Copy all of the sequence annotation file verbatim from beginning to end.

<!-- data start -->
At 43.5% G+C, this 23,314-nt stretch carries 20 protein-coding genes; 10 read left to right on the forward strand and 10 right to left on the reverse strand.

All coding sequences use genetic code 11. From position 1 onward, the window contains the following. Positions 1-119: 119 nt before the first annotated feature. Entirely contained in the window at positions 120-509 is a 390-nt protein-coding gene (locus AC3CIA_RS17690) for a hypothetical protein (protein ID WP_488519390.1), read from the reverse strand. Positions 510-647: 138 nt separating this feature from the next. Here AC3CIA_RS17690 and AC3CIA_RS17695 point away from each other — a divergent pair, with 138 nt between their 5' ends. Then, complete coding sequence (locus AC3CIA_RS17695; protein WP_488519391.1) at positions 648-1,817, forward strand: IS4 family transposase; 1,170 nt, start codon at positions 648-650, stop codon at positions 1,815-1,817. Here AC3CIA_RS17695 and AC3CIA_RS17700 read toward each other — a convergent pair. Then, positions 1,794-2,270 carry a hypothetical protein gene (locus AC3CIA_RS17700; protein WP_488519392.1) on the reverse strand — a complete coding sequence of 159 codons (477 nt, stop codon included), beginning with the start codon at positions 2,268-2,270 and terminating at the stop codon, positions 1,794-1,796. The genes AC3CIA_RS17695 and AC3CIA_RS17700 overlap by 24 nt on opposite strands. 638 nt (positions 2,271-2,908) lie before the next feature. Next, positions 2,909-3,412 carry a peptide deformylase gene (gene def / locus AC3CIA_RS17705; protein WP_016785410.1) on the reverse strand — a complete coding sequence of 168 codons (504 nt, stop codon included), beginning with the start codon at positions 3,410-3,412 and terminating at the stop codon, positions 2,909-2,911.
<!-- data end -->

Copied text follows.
At 43.5% G+C, this 23,314-nt stretch carries 20 protein-coding genes; 10 read left to right on the forward strand and 10 right to left on the reverse strand.

All coding sequences use genetic code 11. From position 1 onward, the window contains the following. Positions 1-119: 119 nt before the first annotated feature. Entirely contained in the window at positions 120-509 is a 390-nt protein-coding gene (locus AC3CIA_RS17690) for a hypothetical protein (protein ID WP_488519390.1), read from the reverse strand. Positions 510-647: 138 nt separating this feature from the next. Here AC3CIA_RS17690 and AC3CIA_RS17695 point away from each other — a divergent pair, with 138 nt between their 5' ends. Then, complete coding sequence (locus AC3CIA_RS17695; protein WP_488519391.1) at positions 648-1,817, forward strand: IS4 family transposase; 1,170 nt, start codon at positions 648-650, stop codon at positions 1,815-1,817. Here AC3CIA_RS17695 and AC3CIA_RS17700 read toward each other — a convergent pair. Then, positions 1,794-2,270 carry a hypothetical protein gene (locus AC3CIA_RS17700; protein WP_488519392.1) on the reverse strand — a complete coding sequence of 159 codons (477 nt, stop codon included), beginning with the start codon at positions 2,268-2,270 and terminating at the stop codon, positions 1,794-1,796. The genes AC3CIA_RS17695 and AC3CIA_RS17700 overlap by 24 nt on opposite strands. 638 nt (positions 2,271-2,908) lie before the next feature. Next, positions 2,909-3,412 carry a peptide deformylase gene (gene def / locus AC3CIA_RS17705; protein WP_016785410.1) on the reverse strand — a complete coding sequence of 168 codons (504 nt, stop codon included), beginning with the start codon at positions 3,410-3,412 and terminating at the stop codon, positions 2,909-2,911.